The most important principles are fundamental truths. A fundamental truth is a proposition which correctly describes any aspect of the nature of reality upon which all other relevant facts or principles logically depend. Reality is immutable, absolute, and ruthless. Immutable means the nature of reality cannot be changed or ever be other than what it is. Absolute means reality is complete and unconditional; it is all there is and is not contingent on anything else. Ruthless means reality determines what is true and not true, and no human feelings, desires, choices, acts, beliefs, or wishes can change it. The principles that describe that reality are as immutable, absolute, and ruthless as reality itself.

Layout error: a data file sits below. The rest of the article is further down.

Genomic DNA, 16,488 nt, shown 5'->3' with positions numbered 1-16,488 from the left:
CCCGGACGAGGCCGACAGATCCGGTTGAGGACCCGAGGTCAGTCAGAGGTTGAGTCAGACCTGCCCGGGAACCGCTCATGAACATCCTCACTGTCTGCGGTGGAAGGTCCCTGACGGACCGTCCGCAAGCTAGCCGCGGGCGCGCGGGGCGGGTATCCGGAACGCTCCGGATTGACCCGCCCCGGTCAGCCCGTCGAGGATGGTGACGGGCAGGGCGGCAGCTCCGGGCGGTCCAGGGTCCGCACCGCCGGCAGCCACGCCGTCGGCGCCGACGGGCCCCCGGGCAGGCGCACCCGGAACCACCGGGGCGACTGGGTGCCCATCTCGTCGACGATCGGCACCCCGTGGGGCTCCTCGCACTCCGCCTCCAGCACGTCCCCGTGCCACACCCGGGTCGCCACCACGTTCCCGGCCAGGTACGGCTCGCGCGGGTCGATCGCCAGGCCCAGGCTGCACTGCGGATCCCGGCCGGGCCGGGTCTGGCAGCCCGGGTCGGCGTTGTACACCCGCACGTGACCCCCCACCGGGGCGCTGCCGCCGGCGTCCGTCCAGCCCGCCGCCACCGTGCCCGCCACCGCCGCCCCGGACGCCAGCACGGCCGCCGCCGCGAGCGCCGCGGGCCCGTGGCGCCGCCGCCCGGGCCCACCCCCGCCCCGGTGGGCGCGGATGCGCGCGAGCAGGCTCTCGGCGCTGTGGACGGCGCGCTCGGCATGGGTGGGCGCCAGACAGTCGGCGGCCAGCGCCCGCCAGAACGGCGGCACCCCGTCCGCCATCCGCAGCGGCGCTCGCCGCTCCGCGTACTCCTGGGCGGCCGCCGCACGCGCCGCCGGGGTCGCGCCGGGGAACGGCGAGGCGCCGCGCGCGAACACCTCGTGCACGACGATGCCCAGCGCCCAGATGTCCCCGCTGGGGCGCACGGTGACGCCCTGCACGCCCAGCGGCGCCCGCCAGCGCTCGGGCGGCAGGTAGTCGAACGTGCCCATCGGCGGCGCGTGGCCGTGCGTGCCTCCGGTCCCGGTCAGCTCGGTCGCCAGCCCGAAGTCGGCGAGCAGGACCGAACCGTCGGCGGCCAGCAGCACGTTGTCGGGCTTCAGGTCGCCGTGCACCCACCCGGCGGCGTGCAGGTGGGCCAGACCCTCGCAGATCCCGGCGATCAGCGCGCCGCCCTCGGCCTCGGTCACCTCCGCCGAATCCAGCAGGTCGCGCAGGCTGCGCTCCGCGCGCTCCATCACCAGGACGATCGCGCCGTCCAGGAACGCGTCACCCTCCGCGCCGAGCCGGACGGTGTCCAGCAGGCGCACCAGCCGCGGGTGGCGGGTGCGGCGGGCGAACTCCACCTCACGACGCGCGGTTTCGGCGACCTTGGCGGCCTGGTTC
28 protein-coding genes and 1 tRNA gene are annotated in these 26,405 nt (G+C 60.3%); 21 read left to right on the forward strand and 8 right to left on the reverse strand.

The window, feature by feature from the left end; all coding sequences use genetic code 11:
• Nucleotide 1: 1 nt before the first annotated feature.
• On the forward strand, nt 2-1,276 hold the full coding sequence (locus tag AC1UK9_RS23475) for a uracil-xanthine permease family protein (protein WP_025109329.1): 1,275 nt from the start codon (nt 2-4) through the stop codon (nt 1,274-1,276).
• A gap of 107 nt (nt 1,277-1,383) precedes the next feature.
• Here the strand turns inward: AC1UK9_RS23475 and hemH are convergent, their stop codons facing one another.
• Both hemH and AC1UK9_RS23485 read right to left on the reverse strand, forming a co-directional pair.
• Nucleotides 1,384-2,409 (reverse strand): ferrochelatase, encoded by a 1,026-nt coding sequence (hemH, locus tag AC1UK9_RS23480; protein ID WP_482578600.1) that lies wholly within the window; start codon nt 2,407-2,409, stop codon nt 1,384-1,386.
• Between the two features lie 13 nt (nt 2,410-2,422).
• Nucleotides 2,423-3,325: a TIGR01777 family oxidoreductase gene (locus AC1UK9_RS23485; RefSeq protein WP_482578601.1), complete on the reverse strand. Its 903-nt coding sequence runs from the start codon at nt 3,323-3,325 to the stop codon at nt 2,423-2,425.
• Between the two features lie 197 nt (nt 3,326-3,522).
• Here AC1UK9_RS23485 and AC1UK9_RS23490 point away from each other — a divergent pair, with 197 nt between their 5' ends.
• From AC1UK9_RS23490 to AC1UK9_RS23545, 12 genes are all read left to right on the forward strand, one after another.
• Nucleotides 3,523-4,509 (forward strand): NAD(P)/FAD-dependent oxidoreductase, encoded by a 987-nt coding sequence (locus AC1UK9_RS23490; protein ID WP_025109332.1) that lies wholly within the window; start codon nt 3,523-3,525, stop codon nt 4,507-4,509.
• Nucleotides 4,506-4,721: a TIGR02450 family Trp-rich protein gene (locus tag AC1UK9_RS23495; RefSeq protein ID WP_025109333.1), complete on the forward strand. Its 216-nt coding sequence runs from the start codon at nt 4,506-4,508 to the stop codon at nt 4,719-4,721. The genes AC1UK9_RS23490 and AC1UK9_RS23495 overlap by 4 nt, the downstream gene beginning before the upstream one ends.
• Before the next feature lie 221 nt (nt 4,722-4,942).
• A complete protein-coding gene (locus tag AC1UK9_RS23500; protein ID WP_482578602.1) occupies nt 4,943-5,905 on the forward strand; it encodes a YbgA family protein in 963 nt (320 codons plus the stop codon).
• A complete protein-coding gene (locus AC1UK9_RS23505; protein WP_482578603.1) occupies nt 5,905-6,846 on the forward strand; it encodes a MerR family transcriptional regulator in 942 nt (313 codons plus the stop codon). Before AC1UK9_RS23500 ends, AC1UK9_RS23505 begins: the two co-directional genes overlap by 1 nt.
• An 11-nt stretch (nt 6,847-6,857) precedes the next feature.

[NOTE: To say the nature of reality cannot be changed does not mean there is no change in reality. Change is a fundamental attribute of reality, as are differentiation (existence is multiple existents) and relationship (every existent has some relationship to all other existents). What cannot change are the fundamental attributes of reality: there will always be change, differentiation, and relationships; every existent always has the nature it has which is its identity and physical existence itself is always that of which we are directly conscious, that is, the reality we directly perceive.]